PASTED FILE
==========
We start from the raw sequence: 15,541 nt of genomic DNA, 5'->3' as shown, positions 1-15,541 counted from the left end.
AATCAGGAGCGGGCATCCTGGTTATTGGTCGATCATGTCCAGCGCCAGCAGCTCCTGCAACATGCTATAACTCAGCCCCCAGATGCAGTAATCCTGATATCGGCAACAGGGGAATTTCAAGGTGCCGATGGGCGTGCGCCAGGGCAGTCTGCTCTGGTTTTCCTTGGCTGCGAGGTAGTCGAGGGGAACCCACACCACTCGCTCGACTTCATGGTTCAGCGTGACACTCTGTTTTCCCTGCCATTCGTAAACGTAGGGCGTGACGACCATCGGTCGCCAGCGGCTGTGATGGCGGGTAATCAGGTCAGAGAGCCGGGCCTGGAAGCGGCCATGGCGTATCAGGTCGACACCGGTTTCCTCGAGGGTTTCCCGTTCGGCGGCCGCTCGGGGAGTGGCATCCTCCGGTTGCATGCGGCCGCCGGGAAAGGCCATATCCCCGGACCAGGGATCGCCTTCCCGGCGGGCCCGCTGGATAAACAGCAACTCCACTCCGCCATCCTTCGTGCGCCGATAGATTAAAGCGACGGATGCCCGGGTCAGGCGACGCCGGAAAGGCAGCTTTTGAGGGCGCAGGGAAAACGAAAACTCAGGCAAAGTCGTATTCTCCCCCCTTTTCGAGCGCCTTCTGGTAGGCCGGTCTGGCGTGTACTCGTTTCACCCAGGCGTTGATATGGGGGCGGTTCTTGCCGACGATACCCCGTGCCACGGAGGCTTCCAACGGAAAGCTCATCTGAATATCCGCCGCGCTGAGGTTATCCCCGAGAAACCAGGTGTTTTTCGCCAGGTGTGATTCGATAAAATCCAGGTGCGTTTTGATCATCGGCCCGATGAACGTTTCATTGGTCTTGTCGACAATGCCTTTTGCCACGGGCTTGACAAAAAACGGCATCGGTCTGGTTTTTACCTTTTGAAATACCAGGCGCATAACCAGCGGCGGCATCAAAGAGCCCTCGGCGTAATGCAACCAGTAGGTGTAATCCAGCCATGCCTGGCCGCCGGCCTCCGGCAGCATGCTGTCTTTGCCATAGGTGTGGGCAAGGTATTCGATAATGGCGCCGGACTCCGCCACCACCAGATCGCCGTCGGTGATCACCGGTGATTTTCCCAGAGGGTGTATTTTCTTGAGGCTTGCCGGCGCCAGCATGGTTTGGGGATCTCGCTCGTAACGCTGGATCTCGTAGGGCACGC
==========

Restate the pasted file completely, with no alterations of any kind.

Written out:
We start from the raw sequence: 15,541 nt of genomic DNA, 5'->3' as shown, positions 1-15,541 counted from the left end.
AATCAGGAGCGGGCATCCTGGTTATTGGTCGATCATGTCCAGCGCCAGCAGCTCCTGCAACATGCTATAACTCAGCCCCCAGATGCAGTAATCCTGATATCGGCAACAGGGGAATTTCAAGGTGCCGATGGGCGTGCGCCAGGGCAGTCTGCTCTGGTTTTCCTTGGCTGCGAGGTAGTCGAGGGGAACCCACACCACTCGCTCGACTTCATGGTTCAGCGTGACACTCTGTTTTCCCTGCCATTCGTAAACGTAGGGCGTGACGACCATCGGTCGCCAGCGGCTGTGATGGCGGGTAATCAGGTCAGAGAGCCGGGCCTGGAAGCGGCCATGGCGTATCAGGTCGACACCGGTTTCCTCGAGGGTTTCCCGTTCGGCGGCCGCTCGGGGAGTGGCATCCTCCGGTTGCATGCGGCCGCCGGGAAAGGCCATATCCCCGGACCAGGGATCGCCTTCCCGGCGGGCCCGCTGGATAAACAGCAACTCCACTCCGCCATCCTTCGTGCGCCGATAGATTAAAGCGACGGATGCCCGGGTCAGGCGACGCCGGAAAGGCAGCTTTTGAGGGCGCAGGGAAAACGAAAACTCAGGCAAAGTCGTATTCTCCCCCCTTTTCGAGCGCCTTCTGGTAGGCCGGTCTGGCGTGTACTCGTTTCACCCAGGCGTTGATATGGGGGCGGTTCTTGCCGACGATACCCCGTGCCACGGAGGCTTCCAACGGAAAGCTCATCTGAATATCCGCCGCGCTGAGGTTATCCCCGAGAAACCAGGTGTTTTTCGCCAGGTGTGATTCGATAAAATCCAGGTGCGTTTTGATCATCGGCCCGATGAACGTTTCATTGGTCTTGTCGACAATGCCTTTTGCCACGGGCTTGACAAAAAACGGCATCGGTCTGGTTTTTACCTTTTGAAATACCAGGCGCATAACCAGCGGCGGCATCAAAGAGCCCTCGGCGTAATGCAACCAGTAGGTGTAATCCAGCCATGCCTGGCCGCCGGCCTCCGGCAGCATGCTGTCTTTGCCATAGGTGTGGGCAAGGTATTCGATAATGGCGCCGGACTCCGCCACCACCAGATCGCCGTCGGTGATCACCGGTGATTTTCCCAGAGGGTGTATTTTCTTGAGGCTTGCCGGCGCCAGCATGGTTTGGGGATCTCGCTCGTAACGCTGGATCTCGTAGGGCACGC